www.peopleofthechange.com
Click here for more information about LiqofluxPhenometrics Buy 3 Get 1 Free
Visit cricatalyst.com!Evodos Separation Technology

Innovations

3D printed corals support algae growth

April 13, 2020
AlgaeIndustryMagazine.com

Left: Close-up of coral reef microstructures consisting of a coral skeleton (white) and coral tissue (orange-yellow). Right: SEM image of 3D printed coral skeleton. Images courtesy of Nature Communications

Researchers at the University of California San Diego and the University of Cambridge have 3D printed coral-inspired structures that are capable of growing dense populations of microscopic algae. The work, published Apr. 9 in Nature Communications, could lead to the development of compact, more efficient bioreactors for producing algae-based biofuels. It could also help researchers develop new techniques to repair and restore coral reefs.

In tests, the printed coral structures grew a commercial strain of microalgae, Marinichlorella kaistiae, up to 100 times more densely than natural corals.

“Corals are one of the most efficient organisms at using, capturing and converting light to generate energy. And they do so in extreme environments, where light is highly fluctuating and there’s limited space to grow. Our goal here was to use corals as inspiration to develop more productive techniques for growing microalgae as a form of sustainable energy,” said first author Daniel Wangpraseurt, a marine scientist at the University of Cambridge.

To build the coral structures, Dr. Wangpraseurt teamed up with UC San Diego nanoengineering professor Shaochen Chen, whose lab specializes in a rapid, 3D bioprinting technology capable of reproducing detailed structures that mimic the complex designs and functions of living tissues. Chen’s method can print structures with micrometer-scale resolution in just minutes.

Microalgae growing on the 3D printed coral structure. Image courtesy of Nature Communications

This is critical for replicating structures with live cells, Dr. Chen said. “Most of these cells will die if we were to use traditional extrusion-based or inkjet 3D printing processes because these methods take hours. It would be like keeping a fish out of the water; the cells that we work with won’t survive if kept too long out of their culture media. Our process is high throughput and offers really fast printing speeds, so it’s compatible with human cells, animal cells, and even algae cells in this case,” he said.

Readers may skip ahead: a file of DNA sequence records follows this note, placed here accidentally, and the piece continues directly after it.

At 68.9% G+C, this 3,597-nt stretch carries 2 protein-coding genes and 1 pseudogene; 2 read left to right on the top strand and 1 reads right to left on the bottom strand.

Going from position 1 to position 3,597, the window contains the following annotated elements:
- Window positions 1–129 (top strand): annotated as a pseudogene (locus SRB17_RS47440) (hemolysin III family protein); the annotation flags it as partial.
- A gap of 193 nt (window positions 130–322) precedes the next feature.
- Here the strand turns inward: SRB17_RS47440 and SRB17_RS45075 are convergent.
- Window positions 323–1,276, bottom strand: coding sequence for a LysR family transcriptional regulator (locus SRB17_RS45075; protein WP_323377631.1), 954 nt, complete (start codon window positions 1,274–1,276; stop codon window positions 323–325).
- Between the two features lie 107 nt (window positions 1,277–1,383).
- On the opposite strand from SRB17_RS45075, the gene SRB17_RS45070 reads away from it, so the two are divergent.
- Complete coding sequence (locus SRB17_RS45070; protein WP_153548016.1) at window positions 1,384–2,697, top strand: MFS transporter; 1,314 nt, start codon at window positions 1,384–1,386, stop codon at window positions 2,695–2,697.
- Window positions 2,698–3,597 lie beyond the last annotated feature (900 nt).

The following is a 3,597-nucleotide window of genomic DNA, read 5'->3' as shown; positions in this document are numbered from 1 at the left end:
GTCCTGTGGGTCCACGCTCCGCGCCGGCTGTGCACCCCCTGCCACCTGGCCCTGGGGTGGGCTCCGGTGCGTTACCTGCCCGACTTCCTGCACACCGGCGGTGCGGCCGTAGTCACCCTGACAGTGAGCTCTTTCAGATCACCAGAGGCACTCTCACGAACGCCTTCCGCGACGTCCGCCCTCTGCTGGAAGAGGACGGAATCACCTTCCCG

The 3D printed corals are built to capture and scatter light more efficiently than natural corals. They consist of cup-shaped, artificial skeletons that support coral-like tissue. The skeleton is made up of a biocompatible polymer gel, called PEGDA, embedded with cellulose nanocrystals. The coral tissue consists of a gelatin-based polymer hydrogel, called GelMA, mixed with living algae cells and cellulose nanocrystals.

On the surface are tiny cylindrical structures that act as coral tentacles, which increase the surface area for absorbing light. Nanocrystals embedded in the skeleton and coral tissue, along with the corals’ cup shape, also improve light absorption and enable more light to be focused onto algae cells so that they photosynthesize more efficiently.

Read More

More Like This…

Copyright ©2010-2020 AlgaeIndustryMagazine.com. All rights reserved. Permission required to reprint this article in its entirety. Must include copyright statement and live hyperlinks. Contact editorial@algaeindustrymagazine.com. A.I.M. accepts unsolicited manuscripts for consideration, and takes no responsibility for the validity of claims made in submitted editorial.

twittertopbarlinks_eventstopbarlinks_requesttopbarlinks_archives

From The A.I.M. Archives

— Refresh Page for More Choices
How did plants make the evolutionary jump from water to land? Scientists think that green algae are their water-living ancestors, but we are not sure how the transition t...
Cécile Barbière writes for Euractive.fr (translated by Rob Kirby) that, in large greenhouses formerly home to the tomatoes and cucumbers of the market gardening Groupe Ol...
Julianna Photopoulos writes in Horizon EU Research and Innovation magazine that UK start-up Skipping Rocks Lab aims to use natural materials extracted from plants and sea...
Mimi Cook Hall, has accepted the position of CEO at Phenometrics Inc. after serving three years as the Director of Sales and Marketing, generating sales revenue, and impl...
In collaboration with fellow researchers, chemists at the Technical University of Munich (TUM) have developed a process that, according to initial calculations, can facil...
Members from ABO’s Future of Algae for Food and Feed and their stakeholders have laid out the next steps in launching an industry wide Algae Center of Excellence (ACE). T...
The 2020 Algae Biomass Summit is going virtual. In light of the continued uncertainty around the global COVID-19 outbreak the Algae Biomass Organization’s board of direct...
E.A. Crunden writes in thinkprogress.org that Florida’s first gubernatorial debate was dominated by environmental and climate issues, with an emphasis on the state’s alga...
Tavelmout Biofarm (TVMB), a Bruneian subsidiary of Tabérumo Corporation — a pioneer in the large-scale cultivation of spirulina using photobioreactors — has launched thei...
Karly Graham reports that Michigan State University researchers are testing algae hibernation to optimize the plant’s ability to be used for biofuel production. Algae pro...
Alice Klein reports that a skin patch made of living blue-green algae speeds up wound healing in mice and may help to treat chronic wounds in people with diabetes, accord...
Alexander Richter writes in thinkgeoenergy.com that Israel-based Algaennovation last week signed a 15-year contract with Icelandic energy utility and operator ON Power fo...